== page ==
An environmental organization appealed a county judge’s ruling over whether the Santa Clarita Valley’s water wholesaler can purchase another water retailer.
The ruling stems from Castaic Lake Water Agency’s purchase of the Valencia Water Company in 2012.
Judge Robert H. O’Brien denied the petition in March, which favored the CLWA on all four claims in the 2013 lawsuit brought by SCOPE that alleged the purchase of the Valencia Water Company from The Newhall Land and Farming Co. violated state law.
In April, L.A. Superior Court made “several unusual rulings,” which included “limiting the administrative record to not admit relevant facts, an incorrect finding that a Public Utilities Commission Decision was not final and ignoring state laws that say Castaic Lake Water Agency may not serve water at retail or own stock in another corporation,” said Lynne Plambeck, president of SCOPE, in a May news release.
“This purchase was not only legal,” said CLWA President Tom Campbell, in a previous interview, “but also it was just a good water management decision.”
Campbell added that Santa Clarita Valley residents will benefit from “more cohesive water supply planning” and economies of scale as a result of the acquisition.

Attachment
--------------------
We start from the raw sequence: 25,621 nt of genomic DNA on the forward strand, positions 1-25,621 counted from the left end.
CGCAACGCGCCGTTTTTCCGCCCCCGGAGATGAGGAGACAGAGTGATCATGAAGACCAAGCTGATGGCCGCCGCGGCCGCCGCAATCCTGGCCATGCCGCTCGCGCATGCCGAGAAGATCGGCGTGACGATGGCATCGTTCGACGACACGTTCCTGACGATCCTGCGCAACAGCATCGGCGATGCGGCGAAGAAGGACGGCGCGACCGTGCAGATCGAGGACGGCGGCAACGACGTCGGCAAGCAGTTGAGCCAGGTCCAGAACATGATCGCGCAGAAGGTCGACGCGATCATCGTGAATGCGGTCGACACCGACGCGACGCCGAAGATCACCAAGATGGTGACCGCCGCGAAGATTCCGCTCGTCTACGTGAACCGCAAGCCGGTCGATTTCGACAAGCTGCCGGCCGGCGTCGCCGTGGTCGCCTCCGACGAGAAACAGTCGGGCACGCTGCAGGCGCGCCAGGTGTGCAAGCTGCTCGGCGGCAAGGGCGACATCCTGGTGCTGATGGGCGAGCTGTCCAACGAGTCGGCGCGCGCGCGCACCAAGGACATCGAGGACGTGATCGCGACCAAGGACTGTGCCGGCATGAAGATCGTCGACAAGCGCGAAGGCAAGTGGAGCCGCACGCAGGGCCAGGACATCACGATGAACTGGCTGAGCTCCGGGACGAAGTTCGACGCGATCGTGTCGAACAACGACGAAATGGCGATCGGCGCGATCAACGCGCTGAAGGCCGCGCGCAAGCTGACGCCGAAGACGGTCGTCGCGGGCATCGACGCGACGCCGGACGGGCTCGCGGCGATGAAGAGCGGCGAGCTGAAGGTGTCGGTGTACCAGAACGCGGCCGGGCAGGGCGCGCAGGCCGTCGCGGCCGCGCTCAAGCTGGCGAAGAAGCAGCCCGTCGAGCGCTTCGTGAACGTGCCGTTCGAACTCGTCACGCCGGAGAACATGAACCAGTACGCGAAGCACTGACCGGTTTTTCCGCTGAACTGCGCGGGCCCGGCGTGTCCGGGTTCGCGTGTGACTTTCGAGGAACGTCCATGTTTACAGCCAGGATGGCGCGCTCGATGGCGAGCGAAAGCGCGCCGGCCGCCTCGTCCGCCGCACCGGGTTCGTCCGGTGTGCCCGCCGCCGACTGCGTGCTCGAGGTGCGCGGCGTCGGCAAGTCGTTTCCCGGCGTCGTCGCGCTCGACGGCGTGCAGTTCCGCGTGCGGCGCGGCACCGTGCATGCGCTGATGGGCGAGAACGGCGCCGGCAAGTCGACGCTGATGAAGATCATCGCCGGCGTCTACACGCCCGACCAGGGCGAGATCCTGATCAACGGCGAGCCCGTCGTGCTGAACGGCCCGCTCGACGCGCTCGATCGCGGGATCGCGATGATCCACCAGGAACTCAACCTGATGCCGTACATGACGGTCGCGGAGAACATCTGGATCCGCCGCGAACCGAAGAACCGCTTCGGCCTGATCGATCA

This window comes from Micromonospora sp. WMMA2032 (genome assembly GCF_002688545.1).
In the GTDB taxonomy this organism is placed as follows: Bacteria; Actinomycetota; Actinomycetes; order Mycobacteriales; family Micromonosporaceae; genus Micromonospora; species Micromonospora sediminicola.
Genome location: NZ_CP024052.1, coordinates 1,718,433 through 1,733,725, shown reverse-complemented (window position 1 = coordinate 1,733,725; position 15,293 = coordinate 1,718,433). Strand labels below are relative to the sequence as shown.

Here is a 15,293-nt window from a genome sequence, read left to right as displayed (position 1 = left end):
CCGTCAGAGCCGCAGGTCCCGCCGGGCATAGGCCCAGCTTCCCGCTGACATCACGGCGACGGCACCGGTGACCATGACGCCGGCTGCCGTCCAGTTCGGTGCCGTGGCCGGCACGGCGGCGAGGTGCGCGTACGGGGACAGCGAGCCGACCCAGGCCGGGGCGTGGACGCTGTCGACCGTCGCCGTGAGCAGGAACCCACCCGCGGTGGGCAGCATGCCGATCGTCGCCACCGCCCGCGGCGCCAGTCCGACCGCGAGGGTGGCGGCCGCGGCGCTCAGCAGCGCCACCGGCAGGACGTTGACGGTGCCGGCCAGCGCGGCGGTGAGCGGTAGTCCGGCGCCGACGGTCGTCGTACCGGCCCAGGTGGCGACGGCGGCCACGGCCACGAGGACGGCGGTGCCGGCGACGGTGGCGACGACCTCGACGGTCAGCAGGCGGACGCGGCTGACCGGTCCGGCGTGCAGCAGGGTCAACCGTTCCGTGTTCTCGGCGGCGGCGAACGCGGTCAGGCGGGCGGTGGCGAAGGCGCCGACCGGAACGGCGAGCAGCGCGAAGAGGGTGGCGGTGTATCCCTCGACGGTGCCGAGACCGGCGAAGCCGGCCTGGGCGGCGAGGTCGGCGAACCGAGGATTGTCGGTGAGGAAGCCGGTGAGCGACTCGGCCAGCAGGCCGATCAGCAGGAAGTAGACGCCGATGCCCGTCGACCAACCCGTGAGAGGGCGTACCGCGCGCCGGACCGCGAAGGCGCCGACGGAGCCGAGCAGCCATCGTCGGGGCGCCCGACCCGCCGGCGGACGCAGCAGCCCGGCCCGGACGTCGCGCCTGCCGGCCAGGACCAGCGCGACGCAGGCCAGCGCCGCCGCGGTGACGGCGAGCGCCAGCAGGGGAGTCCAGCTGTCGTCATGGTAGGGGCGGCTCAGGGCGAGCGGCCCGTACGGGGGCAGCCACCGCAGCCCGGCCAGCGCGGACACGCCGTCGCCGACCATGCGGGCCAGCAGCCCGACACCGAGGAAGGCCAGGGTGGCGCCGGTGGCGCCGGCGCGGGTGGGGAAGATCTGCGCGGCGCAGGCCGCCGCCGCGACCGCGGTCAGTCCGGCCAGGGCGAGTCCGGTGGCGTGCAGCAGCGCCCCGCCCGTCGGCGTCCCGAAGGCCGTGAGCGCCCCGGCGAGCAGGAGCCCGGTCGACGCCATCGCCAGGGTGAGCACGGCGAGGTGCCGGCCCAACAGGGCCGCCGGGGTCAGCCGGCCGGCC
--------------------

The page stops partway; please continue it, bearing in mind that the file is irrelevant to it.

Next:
SCOPE officials also claim Valencia ratepayers are charged for stock dividends of some $200,000 a year which is paid to the CLWA, and their rates were increased by 14.32 percent earlier this year without approval of the PUC, Plambeck said, in the news release.
“Our community is now left to deal with a water company that does not exist in state law and therefore has no public oversight or checks and balances,” Plambeck said.
The CLWA, who is the Santa Clarita Valley’s wholesaler of water and owns the Santa Clarita Water District, purchased the Valencia Water Co. in 2013 for $73.8 million. Not long after, SCOPE officials sued the CLWA, alleging the acquisition was illegal under state law.
“The bottom line is the court ruled that the (CLWA) has the right to own Valencia Water Company. I don’t think there’s any question about that,” said CLWA General Manager Dan Masnada. “The court saw it our way.
“The goal here is to acquire Valencia Water Company, make it public, combine with Santa Clarita Water Division and apply some economics. The benefit is long term to the Santa Clarita and Valencia ratepayers. The sad part about it is SCOPE continues to sue — they filed an appeal and it keeps costing Santa Clarita residents.”
The Valencia Water Company was founded by Newhall Land, and serves approximately 30,000 connections and 116,000 people.